CBS4 Exclusive: Johnson County software vendor violated election laws, new state report uncovers
JOHNSON COUNTY, Ind – A preliminary report investigating computer problems at voting centers across Johnson and other counties resulted from poor preparation and resulted in Indiana election laws being violated.
The report was prepared for the Indiana Secretary of State by Ball State’s Voting System Technical Oversight Program, or VSTOP. The 20-page report examines, in great detail, all the things that went wrong on election day, resulting in thousands of Johnson County voters waiting in line for hours on November 6.
The VSTOP report claims Johnson County’s election software vendor, ES&S inadequately anticipated server needs on election day, and did not have their systems properly set up to handle the high voter turnout seen around the county.
“The situation which occurred in Johnson is unacceptable for any Indiana electronic poll book vendor,” the report states. “The responsibility for what occurred rests on the shoulders of ES&S.”
The report states ES&S did not have their Web Application Firewall (WAF) systems configured adequately to handle the flood of voting activity. The report also points out the company did not save records of “load testing” done prior to election day.
“The premise that their pre-election load testing adequately predicted election day needs is difficult to accept,” the report said.
The VSTOP investigators also concluded that ES&S failed to report several system “anomalies” that occurred prior to election day, which violates Indiana election law. And, attempts to fix the lagging computer issues on election day also resulted in a violation of state code.
“ES&S offered Johnson County a work-around to allow voters to be checked in at the vote centers,” the report says. “However, this work-around resulted in electronic poll books not being able to communicate between vote centers in Johnson County. This solution was not in compliance with the Indiana Election Code.”
A spokesperson for ES&S said the company is just now getting its first look at the report.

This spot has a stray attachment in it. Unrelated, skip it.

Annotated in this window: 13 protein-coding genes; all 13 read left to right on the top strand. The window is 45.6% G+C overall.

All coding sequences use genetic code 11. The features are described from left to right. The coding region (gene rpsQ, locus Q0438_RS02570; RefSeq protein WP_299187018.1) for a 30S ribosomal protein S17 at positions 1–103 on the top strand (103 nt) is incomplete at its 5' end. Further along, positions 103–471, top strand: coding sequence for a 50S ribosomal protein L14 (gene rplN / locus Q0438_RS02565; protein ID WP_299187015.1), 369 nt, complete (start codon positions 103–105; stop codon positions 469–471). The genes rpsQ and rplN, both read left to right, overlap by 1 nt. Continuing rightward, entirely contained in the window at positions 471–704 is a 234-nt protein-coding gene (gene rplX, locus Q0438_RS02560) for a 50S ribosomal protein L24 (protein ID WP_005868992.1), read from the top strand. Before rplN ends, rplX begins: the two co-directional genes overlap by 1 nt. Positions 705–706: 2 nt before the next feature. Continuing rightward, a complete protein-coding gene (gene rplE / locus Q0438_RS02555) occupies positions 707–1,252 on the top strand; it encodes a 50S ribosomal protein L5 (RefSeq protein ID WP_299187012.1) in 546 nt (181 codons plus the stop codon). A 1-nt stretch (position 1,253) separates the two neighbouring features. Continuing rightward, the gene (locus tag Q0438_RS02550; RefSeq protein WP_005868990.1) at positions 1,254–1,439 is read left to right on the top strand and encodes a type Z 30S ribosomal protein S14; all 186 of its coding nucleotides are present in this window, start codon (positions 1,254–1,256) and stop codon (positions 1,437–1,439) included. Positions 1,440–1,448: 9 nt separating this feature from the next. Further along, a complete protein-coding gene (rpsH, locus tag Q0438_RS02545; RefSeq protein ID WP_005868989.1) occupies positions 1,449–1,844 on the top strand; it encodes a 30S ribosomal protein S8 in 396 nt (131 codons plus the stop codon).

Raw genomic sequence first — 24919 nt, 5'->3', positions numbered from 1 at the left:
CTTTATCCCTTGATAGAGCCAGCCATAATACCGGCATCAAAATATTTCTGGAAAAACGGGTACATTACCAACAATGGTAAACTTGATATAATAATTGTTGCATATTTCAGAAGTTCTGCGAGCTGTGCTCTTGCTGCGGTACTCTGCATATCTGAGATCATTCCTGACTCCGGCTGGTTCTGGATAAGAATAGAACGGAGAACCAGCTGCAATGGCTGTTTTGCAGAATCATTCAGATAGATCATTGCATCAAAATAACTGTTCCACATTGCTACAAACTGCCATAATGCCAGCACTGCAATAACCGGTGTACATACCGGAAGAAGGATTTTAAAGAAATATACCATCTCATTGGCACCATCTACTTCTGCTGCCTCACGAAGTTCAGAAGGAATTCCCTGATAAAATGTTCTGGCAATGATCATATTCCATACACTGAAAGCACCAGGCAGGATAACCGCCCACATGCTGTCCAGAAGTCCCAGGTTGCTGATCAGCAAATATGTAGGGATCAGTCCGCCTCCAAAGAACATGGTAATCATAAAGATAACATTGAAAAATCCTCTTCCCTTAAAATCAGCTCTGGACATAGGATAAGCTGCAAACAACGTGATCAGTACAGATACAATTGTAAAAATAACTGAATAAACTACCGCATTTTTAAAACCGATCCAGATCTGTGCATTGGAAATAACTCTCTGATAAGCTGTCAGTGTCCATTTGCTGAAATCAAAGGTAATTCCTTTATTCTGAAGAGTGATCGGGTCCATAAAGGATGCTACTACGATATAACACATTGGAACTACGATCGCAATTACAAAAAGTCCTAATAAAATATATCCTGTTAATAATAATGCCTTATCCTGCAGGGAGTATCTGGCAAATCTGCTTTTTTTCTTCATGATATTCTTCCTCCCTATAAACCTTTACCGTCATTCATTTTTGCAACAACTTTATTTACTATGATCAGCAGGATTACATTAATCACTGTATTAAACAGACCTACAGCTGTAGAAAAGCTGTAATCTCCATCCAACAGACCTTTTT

“We will review the findings and will work with Indiana elections officials to move forward appropriately,” spokesperson Teresa Paulsen said in a statement. “We again apologize to voters and to elections officials in the counties in Indiana where a poll book issue during the first part of election day caused longer wait times than normal. While wait times were remedied on election day, we look forward to providing solutions to ensure voter confidence for future elections.”
In the report, ES&S told investigators they are working to reconfigure their firewall functionality, and exploring the possibility of using different technology. But there’s no established timeline for when the systems could be improved.
“There is no established timeline of an alternate solution at this time. If/when pursued, it would benefit all customers, not just Johnson County, but will likely not be in place for the 2019 municipal primary,” the company said.
Since the problems occurred on election day, several public officials, such as the mayors of Greenwood and Franklin, have called on the county to explore working with other election software vendors.
Johnson County officials say they are still digesting the report in an effort to decide how to proceed in the future. Newly-elected Johnson County Clerk, Trena McGlaughlin, says she is still reviewing the report. She says a closed-door meeting is planned for next week.
“With the Election Board and the Commissioners to discuss possible litigation,” McGlaughlin said.
Later meeting are also being arranged to go through the VSTOP report so the Election Board can make recommendations to the Commissioners.
Election Board member, Phil Barrow, says his level of frustration with ES&S is “extreme.”
“They didn’t give answers as to what they might be able to work out in the future, just kind of generalities, and still bothers us extremely,” Barrow said.
The Secretary of State’s Office is still working on a final report on the matter, which could come in the next couple weeks, Barrow said.
While the 2019 municipal elections may seem far off, Barrow said the clock is ticking for decisions to be made, as some candidates are already beginning to file.